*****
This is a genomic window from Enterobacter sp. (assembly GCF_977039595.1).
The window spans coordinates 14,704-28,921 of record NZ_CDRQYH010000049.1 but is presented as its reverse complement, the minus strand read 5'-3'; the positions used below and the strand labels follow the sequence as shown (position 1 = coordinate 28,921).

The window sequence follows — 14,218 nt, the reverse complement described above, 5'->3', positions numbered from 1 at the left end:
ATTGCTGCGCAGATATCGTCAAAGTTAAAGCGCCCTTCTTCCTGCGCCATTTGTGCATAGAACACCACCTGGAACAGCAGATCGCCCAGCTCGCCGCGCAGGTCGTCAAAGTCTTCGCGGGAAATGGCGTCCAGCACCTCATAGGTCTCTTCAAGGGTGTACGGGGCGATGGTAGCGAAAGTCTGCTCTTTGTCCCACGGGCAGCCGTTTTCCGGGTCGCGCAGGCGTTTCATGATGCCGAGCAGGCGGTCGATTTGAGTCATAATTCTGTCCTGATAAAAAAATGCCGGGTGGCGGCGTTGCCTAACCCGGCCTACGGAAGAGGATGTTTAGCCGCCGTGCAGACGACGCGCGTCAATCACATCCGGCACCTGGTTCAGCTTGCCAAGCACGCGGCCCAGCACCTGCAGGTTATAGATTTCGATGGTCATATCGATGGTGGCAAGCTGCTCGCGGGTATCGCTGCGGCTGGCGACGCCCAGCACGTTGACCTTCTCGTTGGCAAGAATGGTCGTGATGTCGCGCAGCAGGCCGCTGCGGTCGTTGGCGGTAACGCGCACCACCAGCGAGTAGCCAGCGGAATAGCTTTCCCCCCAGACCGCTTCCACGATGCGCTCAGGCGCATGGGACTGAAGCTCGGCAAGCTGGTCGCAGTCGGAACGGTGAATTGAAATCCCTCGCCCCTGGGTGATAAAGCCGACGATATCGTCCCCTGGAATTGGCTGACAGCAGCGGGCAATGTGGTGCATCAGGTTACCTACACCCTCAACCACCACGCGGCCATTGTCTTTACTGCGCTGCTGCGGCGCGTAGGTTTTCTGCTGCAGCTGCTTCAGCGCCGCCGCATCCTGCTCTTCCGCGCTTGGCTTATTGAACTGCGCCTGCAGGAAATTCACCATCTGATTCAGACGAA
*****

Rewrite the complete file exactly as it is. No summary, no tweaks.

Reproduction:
This is a genomic window from Enterobacter sp. (assembly GCF_977039595.1).
The window spans coordinates 14,704-28,921 of record NZ_CDRQYH010000049.1 but is presented as its reverse complement, the minus strand read 5'-3'; the positions used below and the strand labels follow the sequence as shown (position 1 = coordinate 28,921).

The window sequence follows — 14,218 nt, the reverse complement described above, 5'->3', positions numbered from 1 at the left end:
ATTGCTGCGCAGATATCGTCAAAGTTAAAGCGCCCTTCTTCCTGCGCCATTTGTGCATAGAACACCACCTGGAACAGCAGATCGCCCAGCTCGCCGCGCAGGTCGTCAAAGTCTTCGCGGGAAATGGCGTCCAGCACCTCATAGGTCTCTTCAAGGGTGTACGGGGCGATGGTAGCGAAAGTCTGCTCTTTGTCCCACGGGCAGCCGTTTTCCGGGTCGCGCAGGCGTTTCATGATGCCGAGCAGGCGGTCGATTTGAGTCATAATTCTGTCCTGATAAAAAAATGCCGGGTGGCGGCGTTGCCTAACCCGGCCTACGGAAGAGGATGTTTAGCCGCCGTGCAGACGACGCGCGTCAATCACATCCGGCACCTGGTTCAGCTTGCCAAGCACGCGGCCCAGCACCTGCAGGTTATAGATTTCGATGGTCATATCGATGGTGGCAAGCTGCTCGCGGGTATCGCTGCGGCTGGCGACGCCCAGCACGTTGACCTTCTCGTTGGCAAGAATGGTCGTGATGTCGCGCAGCAGGCCGCTGCGGTCGTTGGCGGTAACGCGCACCACCAGCGAGTAGCCAGCGGAATAGCTTTCCCCCCAGACCGCTTCCACGATGCGCTCAGGCGCATGGGACTGAAGCTCGGCAAGCTGGTCGCAGTCGGAACGGTGAATTGAAATCCCTCGCCCCTGGGTGATAAAGCCGACGATATCGTCCCCTGGAATTGGCTGACAGCAGCGGGCAATGTGGTGCATCAGGTTACCTACACCCTCAACCACCACGCGGCCATTGTCTTTACTGCGCTGCTGCGGCGCGTAGGTTTTCTGCTGCAGCTGCTTCAGCGCCGCCGCATCCTGCTCTTCCGCGCTTGGCTTATTGAACTGCGCCTGCAGGAAATTCACCATCTGATTCAGACGAA